Seems simple enough, right? Yet why are we struggling to have the most basic principles of good electoral politics and needs of the nation met?

Many will cite challenges at home and abroad, whether it is Australia’s stagnating economic performance both currently and as is projected in the government’s Intergenerational Report or the impact of global events like the ongoing war in eastern Europe or the Middle East’s latest spiral into barbarism.

The Financial Review detailed this, stating, “A soft landing that avoids a fair dinkum recession remains a good chance. However, Australia’s economy is now slowing sharply as shown by last Wednesday’s 1.5 per cent annual GDP rate. The jobless rate is edging back up above 4 per cent. Australia’s resource-based ‘green superpower’ hopes have been set back by the global nickel bust and bear lithium market. Our biggest export market, China, is struggling to reboot its post-COVID economy.

“While war continues to rage in Ukraine, the gruesome conflict in the Middle East has now spread to the Red Sea,” the Financial Review’s editorial team further detailed.

Australia is a blank canvas

For a growing portion of Australian society, our nation is a blank canvas, as the post-Cold War wave of globalisation saw the nation wave goodbye to most of its economic complexity and diversity in favour of a resource and export-dominated market, while residential real estate speculation provided middle Australia with both a golden ladder and a golden noose.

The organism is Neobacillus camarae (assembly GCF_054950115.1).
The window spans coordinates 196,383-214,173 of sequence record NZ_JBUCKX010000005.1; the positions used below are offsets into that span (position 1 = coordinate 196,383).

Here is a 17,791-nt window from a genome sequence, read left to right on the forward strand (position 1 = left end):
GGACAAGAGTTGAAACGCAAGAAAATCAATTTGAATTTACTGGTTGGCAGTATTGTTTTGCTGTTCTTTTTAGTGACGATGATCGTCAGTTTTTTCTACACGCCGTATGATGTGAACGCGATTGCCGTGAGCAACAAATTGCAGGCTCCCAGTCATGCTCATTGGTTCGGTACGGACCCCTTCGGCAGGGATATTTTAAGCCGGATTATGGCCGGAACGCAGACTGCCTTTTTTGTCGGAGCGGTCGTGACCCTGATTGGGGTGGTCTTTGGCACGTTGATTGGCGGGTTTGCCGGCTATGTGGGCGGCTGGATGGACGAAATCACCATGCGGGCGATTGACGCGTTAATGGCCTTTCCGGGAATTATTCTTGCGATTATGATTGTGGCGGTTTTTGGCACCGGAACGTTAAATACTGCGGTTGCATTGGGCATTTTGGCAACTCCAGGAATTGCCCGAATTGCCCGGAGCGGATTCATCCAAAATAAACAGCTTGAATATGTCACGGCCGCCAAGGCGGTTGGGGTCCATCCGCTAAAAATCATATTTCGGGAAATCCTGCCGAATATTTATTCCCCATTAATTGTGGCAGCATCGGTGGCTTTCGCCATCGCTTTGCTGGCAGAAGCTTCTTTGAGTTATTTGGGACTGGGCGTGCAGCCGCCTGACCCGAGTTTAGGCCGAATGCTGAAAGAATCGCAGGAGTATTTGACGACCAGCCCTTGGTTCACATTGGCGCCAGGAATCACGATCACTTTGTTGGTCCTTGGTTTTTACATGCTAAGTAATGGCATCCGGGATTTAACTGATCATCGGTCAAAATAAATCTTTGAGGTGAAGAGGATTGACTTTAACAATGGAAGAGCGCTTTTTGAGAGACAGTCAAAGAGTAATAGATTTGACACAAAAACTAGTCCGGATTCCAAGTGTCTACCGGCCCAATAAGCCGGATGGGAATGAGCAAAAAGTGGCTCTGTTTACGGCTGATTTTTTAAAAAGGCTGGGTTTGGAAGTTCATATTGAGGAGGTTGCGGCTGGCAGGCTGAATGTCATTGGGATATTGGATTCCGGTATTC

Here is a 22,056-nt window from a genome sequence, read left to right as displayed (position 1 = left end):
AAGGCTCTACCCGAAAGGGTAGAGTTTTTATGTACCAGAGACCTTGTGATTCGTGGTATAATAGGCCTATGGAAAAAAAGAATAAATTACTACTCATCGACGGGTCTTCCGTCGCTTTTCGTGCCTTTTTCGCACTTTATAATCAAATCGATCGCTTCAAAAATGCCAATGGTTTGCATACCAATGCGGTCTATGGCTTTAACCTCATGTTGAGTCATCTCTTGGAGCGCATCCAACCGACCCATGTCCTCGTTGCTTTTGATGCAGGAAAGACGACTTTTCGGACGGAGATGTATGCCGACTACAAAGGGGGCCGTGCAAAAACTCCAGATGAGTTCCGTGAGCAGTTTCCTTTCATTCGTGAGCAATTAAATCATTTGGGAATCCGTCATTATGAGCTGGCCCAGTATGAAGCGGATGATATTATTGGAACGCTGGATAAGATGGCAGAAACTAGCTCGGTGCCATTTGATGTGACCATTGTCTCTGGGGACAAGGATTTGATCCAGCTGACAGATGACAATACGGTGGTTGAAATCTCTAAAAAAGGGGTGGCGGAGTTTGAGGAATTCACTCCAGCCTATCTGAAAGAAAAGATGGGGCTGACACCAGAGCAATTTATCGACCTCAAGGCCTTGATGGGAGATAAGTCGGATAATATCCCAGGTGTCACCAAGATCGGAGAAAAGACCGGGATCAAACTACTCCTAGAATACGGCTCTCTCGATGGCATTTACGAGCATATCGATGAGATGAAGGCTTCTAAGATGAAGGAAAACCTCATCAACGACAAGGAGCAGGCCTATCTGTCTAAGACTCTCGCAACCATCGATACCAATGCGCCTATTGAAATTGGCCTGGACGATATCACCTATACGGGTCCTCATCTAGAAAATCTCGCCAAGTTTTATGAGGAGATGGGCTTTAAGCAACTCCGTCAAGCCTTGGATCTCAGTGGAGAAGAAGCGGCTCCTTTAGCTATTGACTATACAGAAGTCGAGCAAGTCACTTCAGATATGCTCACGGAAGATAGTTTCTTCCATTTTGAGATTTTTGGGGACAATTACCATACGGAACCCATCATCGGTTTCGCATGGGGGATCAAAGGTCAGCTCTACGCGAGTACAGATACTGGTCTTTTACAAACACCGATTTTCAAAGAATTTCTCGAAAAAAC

The Financial Review team does, at least in small part, highlight the nation’s status as a blank canvas, saying, “Amid this backdrop, the Financial Review maintains that it is unacceptable for a frontier, resource-rich and immigrant-receiving economy at the foot of Asia to accept an unambitious low-growth future.”

Many Australians would agree with this, particularly as many struggle to make ends meet, face increasing waiting times for services, declining opportunities for themselves and their children, infrastructure that can’t keep pace with population growth. Simply put, many are homesick for a place that no longer exists.

The Financial Review editorial team stated, “Coming out of the pandemic, labour productivity has basically stalled since 2016. Neither side of politics has embraced the clear policy frameworks and principles and genuine tax, workplace and regulatory reform required to encourage risk-taking investment, including for the challenging low-carbon transition.”